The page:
Insensitivity To The Value Of Human Life: A Study Of Psychophysical Numbing

Fetherstonhaugh, David; Slovic, Paul; Johnson, Stephen; Friedrich, James, (1997). Insensitivity To The Value Of Human Life: A Study Of Psychophysical Numbing. Journal Of Risk And Uncertainty, 14, 3, 283–300.



Type of evidence: Hypothetical/intentional experiment

Related tools: Present small "base group"

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Paper summary



Studies 1 and 2 found that an intervention saving a fixed number of lives was judged significantly more beneficial when fewer lives were at risk overall. Study 3 found that respondents wanted the

minimum number of lives a medical treatment would have to save to merit a fixed amount of funding to be much greater for a disease with a larger number of potential victims than for a disease with a smaller number.

Study 1: Respondents evaluated the programs in pairs, one pair per page
We predicted that preference ratings would be greater for the small-camp program than the large-camp program. Because these programs were never paired together, however, we compared respondents’ ratings for the two Rwandan programs in pairings that shared a common non-Rwandan program
Even though most respondents realized that the same number of refugees could be saved in either camp, they preferred the small-camp program (M 5 .45) over the large-camp program (M 5 2.20) when paired with either the transportation or employment programs.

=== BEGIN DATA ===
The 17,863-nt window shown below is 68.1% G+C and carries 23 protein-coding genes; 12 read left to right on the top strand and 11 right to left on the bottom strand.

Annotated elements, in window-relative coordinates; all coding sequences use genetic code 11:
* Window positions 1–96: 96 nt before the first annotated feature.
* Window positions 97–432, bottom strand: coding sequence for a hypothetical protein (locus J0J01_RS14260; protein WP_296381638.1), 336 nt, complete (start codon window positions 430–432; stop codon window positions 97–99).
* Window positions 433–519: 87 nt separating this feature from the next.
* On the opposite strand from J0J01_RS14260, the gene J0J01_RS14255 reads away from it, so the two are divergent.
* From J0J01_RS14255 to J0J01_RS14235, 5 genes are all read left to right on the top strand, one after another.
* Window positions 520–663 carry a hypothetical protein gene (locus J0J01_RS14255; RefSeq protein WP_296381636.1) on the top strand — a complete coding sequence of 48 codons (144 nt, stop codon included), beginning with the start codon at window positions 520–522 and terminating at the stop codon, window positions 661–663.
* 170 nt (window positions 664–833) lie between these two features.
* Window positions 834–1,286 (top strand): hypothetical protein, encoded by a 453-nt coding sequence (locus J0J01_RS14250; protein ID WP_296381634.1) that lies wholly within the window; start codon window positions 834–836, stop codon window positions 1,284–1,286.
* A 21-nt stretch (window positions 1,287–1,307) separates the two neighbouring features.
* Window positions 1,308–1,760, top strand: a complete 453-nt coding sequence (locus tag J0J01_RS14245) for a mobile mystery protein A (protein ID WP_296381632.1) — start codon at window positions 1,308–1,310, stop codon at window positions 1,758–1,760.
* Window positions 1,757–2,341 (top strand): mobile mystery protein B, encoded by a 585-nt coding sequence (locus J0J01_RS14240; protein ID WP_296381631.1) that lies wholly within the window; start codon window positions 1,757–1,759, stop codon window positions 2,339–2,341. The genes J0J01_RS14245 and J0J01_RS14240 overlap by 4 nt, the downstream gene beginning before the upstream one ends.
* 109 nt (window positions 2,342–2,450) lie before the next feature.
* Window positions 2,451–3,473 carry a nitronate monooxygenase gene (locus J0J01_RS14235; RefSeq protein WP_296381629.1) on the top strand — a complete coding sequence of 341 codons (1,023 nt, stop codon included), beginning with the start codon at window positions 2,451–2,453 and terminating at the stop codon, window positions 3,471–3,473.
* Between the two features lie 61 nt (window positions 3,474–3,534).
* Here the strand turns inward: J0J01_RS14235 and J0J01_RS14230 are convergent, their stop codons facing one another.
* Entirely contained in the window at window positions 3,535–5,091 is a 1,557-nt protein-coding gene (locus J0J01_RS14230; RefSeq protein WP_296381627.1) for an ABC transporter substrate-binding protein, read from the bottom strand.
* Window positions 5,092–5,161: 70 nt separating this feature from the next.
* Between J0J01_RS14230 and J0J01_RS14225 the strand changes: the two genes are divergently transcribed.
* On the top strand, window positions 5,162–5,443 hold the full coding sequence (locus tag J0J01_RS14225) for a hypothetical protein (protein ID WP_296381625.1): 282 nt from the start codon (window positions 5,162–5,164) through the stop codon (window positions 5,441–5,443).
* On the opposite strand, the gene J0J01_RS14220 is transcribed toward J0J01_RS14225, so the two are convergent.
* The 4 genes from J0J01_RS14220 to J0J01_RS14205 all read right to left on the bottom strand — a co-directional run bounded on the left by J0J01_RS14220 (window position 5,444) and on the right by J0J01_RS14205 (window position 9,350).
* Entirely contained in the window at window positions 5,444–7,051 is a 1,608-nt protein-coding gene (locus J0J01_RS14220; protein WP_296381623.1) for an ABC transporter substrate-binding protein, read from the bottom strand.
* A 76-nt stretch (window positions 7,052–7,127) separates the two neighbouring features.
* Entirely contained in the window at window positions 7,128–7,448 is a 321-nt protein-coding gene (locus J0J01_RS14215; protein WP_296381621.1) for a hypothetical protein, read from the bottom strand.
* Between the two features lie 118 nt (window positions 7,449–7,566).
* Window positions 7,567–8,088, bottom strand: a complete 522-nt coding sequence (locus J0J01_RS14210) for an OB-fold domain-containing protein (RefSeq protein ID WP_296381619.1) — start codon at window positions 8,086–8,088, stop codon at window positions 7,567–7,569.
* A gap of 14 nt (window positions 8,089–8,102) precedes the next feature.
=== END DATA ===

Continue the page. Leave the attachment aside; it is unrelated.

Study 2 omitted dummy scenarios and had respondents evaluate Rwandan scenarios individually.
… manipulated three within-subjects variables: size of refugee camp (11,000 or 250,000), amount of pure-water aid a camp was receiving before a water-purification plane was sent (low or high), and reliability of the plane (60% or 100%). … eight different scenarios participants read… 2 x 2 x 2 repeated-measures factorial design. All respondents evaluated the same eight scenarios
two dependent variables: (1) the rated benefit of sending a plane, and (2) a yes/no decision on whether or not to send a plane.
A 2 x 2 x 2 within-subjects ANOVA on respondents’ benefit ratings provided strong support for the psychophysical numbing hypothesis (see Figure 2). A significant main effect for camp size, F (1, 132) 160.5, p .001, indicated that respondents believed sending the planes to small camps was more beneficial (M 6.46) than sending them to large camps (M 4.54). A main effect for the prior-aid variable, F (1, 132) 15.35, p .001, indicated that respondents believed sending the planes to camps that were already satisfying a substantial portion of their clean-water need was more beneficial (M 5.73) than sending them to camps that were only satisfying a small portion of their water need (M 5.27).


Participants were less likely to allocate money to a hypothetical refugee camp when they could only save 1500 lives out of 250,000 refugees rather than 1500 lives out of 11,000. … Fetherstonhaugh et al. use the term “drop in the bucket” to describe the thought process that might bring about these decisions: saving a tiny percentage of a population could feel useless even if 1500 individuals still get the chance to live.


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